fractured-time-1435044-m.jpgThe hospital's attorney moved to dismiss the complaint. They argued that the plaintiff did not follow legal protocol and provide the hospital with notice of the suit, and therefore the suit was now barred by the statute of limitations. The Supreme Court found that when a plaintiff files a complaint, the statute of limitations is tolled, and the presuit notice was sufficient because the suit was filed within a year of the second complaint.

Importance of Statute of Limitations in New Mexico

Every state has certain enumerated rules and regulations regarding when specific civil lawsuits can be brought. These time limits are referred to as the statute of limitations, and they must be strictly adhered to. In New Mexico, the time period on the statute of limitations begins to run when the claim arises. Sometimes this is when the accident occurred or when an injury is discovered.

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October 27, 2014

New Mexico Supreme Court Reverses the Court of Appeals and Allows Plaintiff's Vicarious-Liability Claim to Proceed to Trial

In a decision released in September, the New Mexico Supreme Court reversed a state Court of Appeals decision affirming the dismissal of a plaintiff's medical malpractice claim against a hospital resulting from the death of a patient. The plaintiff's lawsuit, filed on behalf of the deceased patient, claims that a radiologist employed by the defendant hospital failed to communicate the results of a radiology report to the patient's doctor, preventing the patient from being diagnosed with the colon cancer that later took his life.

woman-in-hospital-1051476-m.jpgThis appeal focuses on the plaintiff's claim against the hospital where he was treated. The radiologist who allegedly failed to send the report to the man's doctor was a contract employee of the defendant hospital, but he wasn't directly employed by them. The district court made the decision, which was affirmed by the court of appeals, that the plaintiff failed to properly allege that the hospital was vicariously liable for the negligence of the radiologist.

The court ruled that the plaintiff's complaint failed to put the hospital on notice that it was being sued for the mistakes made by the radiologist, and it was therefore dismissed.

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October 5, 2014

New Mexico Supreme Court Allows Unsafe Road Lawsuit against State to Proceed to Trial

Last year, the New Mexico Supreme Court reversed the dismissal of a case filed against the State of New Mexico by the families of two people killed in a December 9, 2004 head-on collision on New Mexico State Road 502 near Los Alamos.

road-to-krzywonoga-1-767715-m.jpgThe lawsuit alleges that the State was negligent in maintaining the road by failing to install a concrete barrier between the eastbound and westbound lanes of traffic on the two-mile stretch of SR 502 where the accident occurred. The plaintiffs claim that the State Department of Transportation knew of the unreasonable danger presented by the road, and they request that the State be ordered to pay damages to the families of the victims.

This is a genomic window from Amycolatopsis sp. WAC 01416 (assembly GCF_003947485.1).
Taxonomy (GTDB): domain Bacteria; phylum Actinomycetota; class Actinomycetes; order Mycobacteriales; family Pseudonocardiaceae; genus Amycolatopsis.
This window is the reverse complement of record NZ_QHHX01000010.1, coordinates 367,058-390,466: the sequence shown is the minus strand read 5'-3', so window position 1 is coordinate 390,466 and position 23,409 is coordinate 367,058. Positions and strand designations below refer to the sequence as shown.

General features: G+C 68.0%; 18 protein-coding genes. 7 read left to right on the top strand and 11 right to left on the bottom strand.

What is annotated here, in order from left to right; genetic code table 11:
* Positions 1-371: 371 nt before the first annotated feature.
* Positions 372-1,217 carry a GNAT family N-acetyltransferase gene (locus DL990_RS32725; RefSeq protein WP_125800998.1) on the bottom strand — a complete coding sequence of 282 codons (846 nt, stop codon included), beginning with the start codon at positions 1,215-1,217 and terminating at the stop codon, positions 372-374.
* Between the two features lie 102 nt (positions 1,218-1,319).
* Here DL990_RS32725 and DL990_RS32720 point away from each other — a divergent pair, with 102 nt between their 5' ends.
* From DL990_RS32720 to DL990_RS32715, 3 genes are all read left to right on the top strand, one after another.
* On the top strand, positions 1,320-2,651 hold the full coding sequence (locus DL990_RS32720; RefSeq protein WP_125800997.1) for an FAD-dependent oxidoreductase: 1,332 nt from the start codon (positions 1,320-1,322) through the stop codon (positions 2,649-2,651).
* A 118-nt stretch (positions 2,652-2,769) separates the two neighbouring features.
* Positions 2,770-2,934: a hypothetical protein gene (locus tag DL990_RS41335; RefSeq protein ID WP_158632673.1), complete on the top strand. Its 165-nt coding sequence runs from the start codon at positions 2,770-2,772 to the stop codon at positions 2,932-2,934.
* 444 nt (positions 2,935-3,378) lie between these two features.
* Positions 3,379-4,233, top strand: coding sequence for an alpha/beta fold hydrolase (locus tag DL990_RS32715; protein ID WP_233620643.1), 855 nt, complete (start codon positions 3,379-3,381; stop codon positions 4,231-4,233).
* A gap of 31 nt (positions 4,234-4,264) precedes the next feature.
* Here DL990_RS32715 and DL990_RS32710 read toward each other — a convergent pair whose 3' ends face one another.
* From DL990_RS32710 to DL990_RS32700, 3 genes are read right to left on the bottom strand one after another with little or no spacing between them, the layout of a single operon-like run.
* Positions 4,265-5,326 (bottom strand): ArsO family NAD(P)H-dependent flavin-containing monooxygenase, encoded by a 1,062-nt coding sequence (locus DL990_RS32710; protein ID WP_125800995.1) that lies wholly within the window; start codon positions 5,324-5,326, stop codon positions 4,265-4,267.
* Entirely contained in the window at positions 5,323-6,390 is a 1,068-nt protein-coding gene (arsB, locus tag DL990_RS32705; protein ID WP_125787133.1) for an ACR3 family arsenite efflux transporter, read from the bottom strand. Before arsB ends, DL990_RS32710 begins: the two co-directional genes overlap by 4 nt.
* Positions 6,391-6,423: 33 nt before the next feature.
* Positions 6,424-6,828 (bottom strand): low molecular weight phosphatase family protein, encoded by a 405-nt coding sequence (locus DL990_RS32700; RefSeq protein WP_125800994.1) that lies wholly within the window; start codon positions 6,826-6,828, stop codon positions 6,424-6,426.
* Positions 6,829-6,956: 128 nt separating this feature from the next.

When the case was first heard in district court, the judge ruled that the State of New Mexico was immune from the lawsuit, and the case was dismissed. The plaintiffs appealed the ruling to the New Mexico Court of Appeals, but that Court agreed with the lower court's dismissal of the case, and the plaintiffs were forced to appeal to the New Mexico Supreme Court. The 2013 decision in Martinez vs. New Mexico Department of Transportation, 296 P.3d 468, demonstrated the Court's application of an exception to the doctrine of sovereign immunity, which protects the government and public employees from liability for negligence under certain circumstances.

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September 26, 2014

New Mexico Court of Appeals Refuses to Enforce Arbitration Clause in Nursing Home Neglect Case

Earlier this year in the case of Cecil v. Skilled Healthcare, the New Mexico Court of Appeals made a ruling that allowed a plaintiff's negligence and wrongful death lawsuit against a nursing home to proceed, rejecting a clause in the nursing home contract that mandated all claims be addressed only through arbitration. As a result of this ruling, the family of a man who died while in the care of the nursing home will be able to have their claims heard by the state court and potentially given the opportunity for a jury to find the defendants liable for the death of their loved one.

courtroom-1-1207444-m.jpgArbitration Agreements in Nursing Home Contracts

Many nursing home residency agreements require a prospective resident to agree that any civil claims against the nursing home can only be resolved through arbitration. Arbitration is an alternative form of dispute resolution in which the parties agree to have their dispute heard by an arbitrator, which is a private party that takes the place of the courts. In arbitration, the parties argue their cases in a court-like environment, and the decision of the arbitrator is final and enforceable, as if it were a court order. If a plaintiff has agreed to an enforceable arbitration clause, he or she must file any claim with the arbitrator and follow the rules and procedures of the arbitrator.

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August 26, 2014

Federal Court Clarifies Requirements for Slip-and-Fall Cases to Go to Trial